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Lookout for Lies
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Avoiding Overcharges
Truth in Lending


Lies to Look Out For

When shopping for a mortgage, borrowers must be very careful. Brokers and lenders often have an incentive to lie in order to make more money, so you must be on the lookout for these deceptions.

The first lie you should be aware of is a false statement that there is no prepayment penalty. Prepayment penalties are financial penalties imposed when you attempt to pay off your mortgage early, usually through refinancing. It is true that some borrowers will later claim they never agreed to a penalty when, in fact, they actually did. However, brokers also have an incentive to lie about a prepayment penalty and collect an additional half a point or full point for themselves. The Truth in Lending (TIL) disclosure form indicates whether there is a penalty or not, but many borrowers don’t read it. Make sure to check your TIL to confirm you do not have a prepayment penalty.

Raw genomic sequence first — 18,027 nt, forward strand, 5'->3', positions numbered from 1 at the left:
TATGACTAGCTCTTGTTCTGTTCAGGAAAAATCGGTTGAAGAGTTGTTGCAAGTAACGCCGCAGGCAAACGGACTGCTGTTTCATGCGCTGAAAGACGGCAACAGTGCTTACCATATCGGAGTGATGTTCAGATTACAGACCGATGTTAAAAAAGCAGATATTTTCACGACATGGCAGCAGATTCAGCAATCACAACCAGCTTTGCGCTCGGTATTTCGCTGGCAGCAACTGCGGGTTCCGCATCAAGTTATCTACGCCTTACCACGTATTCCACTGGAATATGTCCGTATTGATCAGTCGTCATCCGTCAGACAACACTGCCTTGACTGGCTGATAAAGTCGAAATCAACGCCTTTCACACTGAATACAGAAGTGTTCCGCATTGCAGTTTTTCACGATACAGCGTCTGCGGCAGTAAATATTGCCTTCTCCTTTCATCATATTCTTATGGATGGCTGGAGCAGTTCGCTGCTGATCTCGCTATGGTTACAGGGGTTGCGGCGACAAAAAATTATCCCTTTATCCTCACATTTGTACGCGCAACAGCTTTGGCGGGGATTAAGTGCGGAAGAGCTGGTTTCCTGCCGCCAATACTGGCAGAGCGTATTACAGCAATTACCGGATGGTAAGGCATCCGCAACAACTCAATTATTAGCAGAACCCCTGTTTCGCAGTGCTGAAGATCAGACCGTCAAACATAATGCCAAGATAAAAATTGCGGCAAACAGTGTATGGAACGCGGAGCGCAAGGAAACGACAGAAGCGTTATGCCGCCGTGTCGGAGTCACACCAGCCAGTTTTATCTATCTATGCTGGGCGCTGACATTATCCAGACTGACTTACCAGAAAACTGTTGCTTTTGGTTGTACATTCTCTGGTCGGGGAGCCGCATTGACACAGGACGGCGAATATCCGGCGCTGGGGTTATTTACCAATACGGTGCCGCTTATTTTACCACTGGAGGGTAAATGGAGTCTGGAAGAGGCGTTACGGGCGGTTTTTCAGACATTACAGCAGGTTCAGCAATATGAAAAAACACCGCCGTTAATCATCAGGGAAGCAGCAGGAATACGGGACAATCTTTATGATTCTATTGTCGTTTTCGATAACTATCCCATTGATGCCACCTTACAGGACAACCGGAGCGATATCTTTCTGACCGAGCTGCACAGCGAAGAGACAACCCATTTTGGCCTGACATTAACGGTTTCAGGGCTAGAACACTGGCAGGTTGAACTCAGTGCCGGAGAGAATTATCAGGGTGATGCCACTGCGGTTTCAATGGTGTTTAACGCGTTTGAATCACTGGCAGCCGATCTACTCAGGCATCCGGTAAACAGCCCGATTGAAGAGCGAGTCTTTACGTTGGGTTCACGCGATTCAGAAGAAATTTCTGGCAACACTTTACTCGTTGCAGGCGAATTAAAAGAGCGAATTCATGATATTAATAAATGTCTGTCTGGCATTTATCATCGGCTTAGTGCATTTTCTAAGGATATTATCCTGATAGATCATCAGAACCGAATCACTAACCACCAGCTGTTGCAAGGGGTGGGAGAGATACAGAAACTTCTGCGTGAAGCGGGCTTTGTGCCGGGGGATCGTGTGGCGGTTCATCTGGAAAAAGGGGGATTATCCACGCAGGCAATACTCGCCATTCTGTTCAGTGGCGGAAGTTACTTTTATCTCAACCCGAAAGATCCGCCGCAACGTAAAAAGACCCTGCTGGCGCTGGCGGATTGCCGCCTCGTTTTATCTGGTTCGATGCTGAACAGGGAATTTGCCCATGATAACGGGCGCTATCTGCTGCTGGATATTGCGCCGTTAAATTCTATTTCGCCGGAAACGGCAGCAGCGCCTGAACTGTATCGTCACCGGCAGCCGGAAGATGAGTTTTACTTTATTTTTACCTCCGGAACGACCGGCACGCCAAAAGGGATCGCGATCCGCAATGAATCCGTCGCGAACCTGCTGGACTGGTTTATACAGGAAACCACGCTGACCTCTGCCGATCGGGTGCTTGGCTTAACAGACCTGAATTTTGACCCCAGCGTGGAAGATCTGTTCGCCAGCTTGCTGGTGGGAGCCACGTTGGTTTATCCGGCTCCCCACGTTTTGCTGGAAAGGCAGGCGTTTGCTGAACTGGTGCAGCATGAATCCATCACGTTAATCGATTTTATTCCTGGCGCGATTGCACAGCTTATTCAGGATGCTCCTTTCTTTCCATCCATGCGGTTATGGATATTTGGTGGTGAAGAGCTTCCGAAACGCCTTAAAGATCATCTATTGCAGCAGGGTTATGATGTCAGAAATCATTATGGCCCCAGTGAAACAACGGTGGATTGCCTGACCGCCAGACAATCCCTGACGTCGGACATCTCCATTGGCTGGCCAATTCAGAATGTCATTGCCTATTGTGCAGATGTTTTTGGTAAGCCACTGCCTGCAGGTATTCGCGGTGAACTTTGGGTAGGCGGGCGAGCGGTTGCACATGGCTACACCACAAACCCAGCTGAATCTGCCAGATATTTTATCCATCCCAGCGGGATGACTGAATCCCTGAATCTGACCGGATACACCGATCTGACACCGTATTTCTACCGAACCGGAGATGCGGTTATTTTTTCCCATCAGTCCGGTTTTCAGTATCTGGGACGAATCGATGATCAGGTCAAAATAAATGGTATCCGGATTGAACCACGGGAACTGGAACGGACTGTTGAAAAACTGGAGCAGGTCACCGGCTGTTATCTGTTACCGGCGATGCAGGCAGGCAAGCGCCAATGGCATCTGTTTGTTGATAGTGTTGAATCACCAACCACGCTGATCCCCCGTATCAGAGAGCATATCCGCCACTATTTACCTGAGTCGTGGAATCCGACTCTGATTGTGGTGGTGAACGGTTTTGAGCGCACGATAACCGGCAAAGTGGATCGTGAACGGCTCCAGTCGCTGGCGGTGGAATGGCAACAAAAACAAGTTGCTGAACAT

Another common lie brokers tell is that the rate is locked. Brokers have an incentive to do so because longer locks come at a cost of more points. Brokers will wait to lock and keep the extra lock fee for themselves. They justify this by saying they assume the risk of rising interest rates, rather than the borrower. This works as long as rates stay relatively stable.

However, if rates spike, borrowers could be left in the position of either being stuck with a higher rate or having to cancel the transaction. This is why borrowers should insist on a lock commitment letter from the lender to the borrower.

Loan providers also sometimes lie about market price on the day of the lock. Don’t accept the price blindly. Monitor changes in market price between the day you commit to the loan and the day you lock to make sure you aren’t getting ripped off.

You should also be wary of lenders who insist you should take an FHA mortgage. Often they specialize in FHA loans and don’t want to lose your business, or get a higher fee on FHA loans. The rule of thumb is if you can afford to put five percent down and have good credit, don’t let anyone steer you to an FHA without considering other alternatives.

 

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